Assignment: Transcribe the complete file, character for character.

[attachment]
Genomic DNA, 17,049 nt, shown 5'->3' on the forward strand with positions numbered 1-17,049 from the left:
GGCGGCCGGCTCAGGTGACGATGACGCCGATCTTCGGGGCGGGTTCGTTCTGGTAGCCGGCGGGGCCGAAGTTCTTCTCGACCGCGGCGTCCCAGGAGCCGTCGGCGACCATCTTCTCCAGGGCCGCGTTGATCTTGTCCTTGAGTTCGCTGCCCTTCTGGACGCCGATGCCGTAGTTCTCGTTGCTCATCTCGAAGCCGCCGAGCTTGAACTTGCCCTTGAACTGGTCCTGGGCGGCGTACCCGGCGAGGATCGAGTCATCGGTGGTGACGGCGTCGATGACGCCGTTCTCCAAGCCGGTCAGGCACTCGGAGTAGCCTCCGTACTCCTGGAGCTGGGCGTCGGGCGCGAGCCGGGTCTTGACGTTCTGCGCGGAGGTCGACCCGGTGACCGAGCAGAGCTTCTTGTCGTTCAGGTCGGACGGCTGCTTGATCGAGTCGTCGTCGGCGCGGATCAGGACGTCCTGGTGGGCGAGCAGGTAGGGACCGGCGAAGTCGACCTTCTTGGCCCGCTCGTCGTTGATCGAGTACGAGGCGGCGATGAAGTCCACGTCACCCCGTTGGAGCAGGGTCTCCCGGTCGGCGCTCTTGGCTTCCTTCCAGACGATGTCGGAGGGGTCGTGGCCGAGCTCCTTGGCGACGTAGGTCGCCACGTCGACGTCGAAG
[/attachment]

Genomic DNA, 17,049 nt, shown 5'->3' on the forward strand with positions numbered 1-17,049 from the left:
GGCGGCCGGCTCAGGTGACGATGACGCCGATCTTCGGGGCGGGTTCGTTCTGGTAGCCGGCGGGGCCGAAGTTCTTCTCGACCGCGGCGTCCCAGGAGCCGTCGGCGACCATCTTCTCCAGGGCCGCGTTGATCTTGTCCTTGAGTTCGCTGCCCTTCTGGACGCCGATGCCGTAGTTCTCGTTGCTCATCTCGAAGCCGCCGAGCTTGAACTTGCCCTTGAACTGGTCCTGGGCGGCGTACCCGGCGAGGATCGAGTCATCGGTGGTGACGGCGTCGATGACGCCGTTCTCCAAGCCGGTCAGGCACTCGGAGTAGCCTCCGTACTCCTGGAGCTGGGCGTCGGGCGCGAGCCGGGTCTTGACGTTCTGCGCGGAGGTCGACCCGGTGACCGAGCAGAGCTTCTTGTCGTTCAGGTCGGACGGCTGCTTGATCGAGTCGTCGTCGGCGCGGATCAGGACGTCCTGGTGGGCGAGCAGGTAGGGACCGGCGAAGTCGACCTTCTTGGCCCGCTCGTCGTTGATCGAGTACGAGGCGGCGATGAAGTCCACGTCACCCCGTTGGAGCAGGGTCTCCCGGTCGGCGCTCTTGGCTTCCTTCCAGACGATGTCGGAGGGGTCGTGGCCGAGCTCCTTGGCGACGTAGGTCGCCACGTCGACGTCGAAG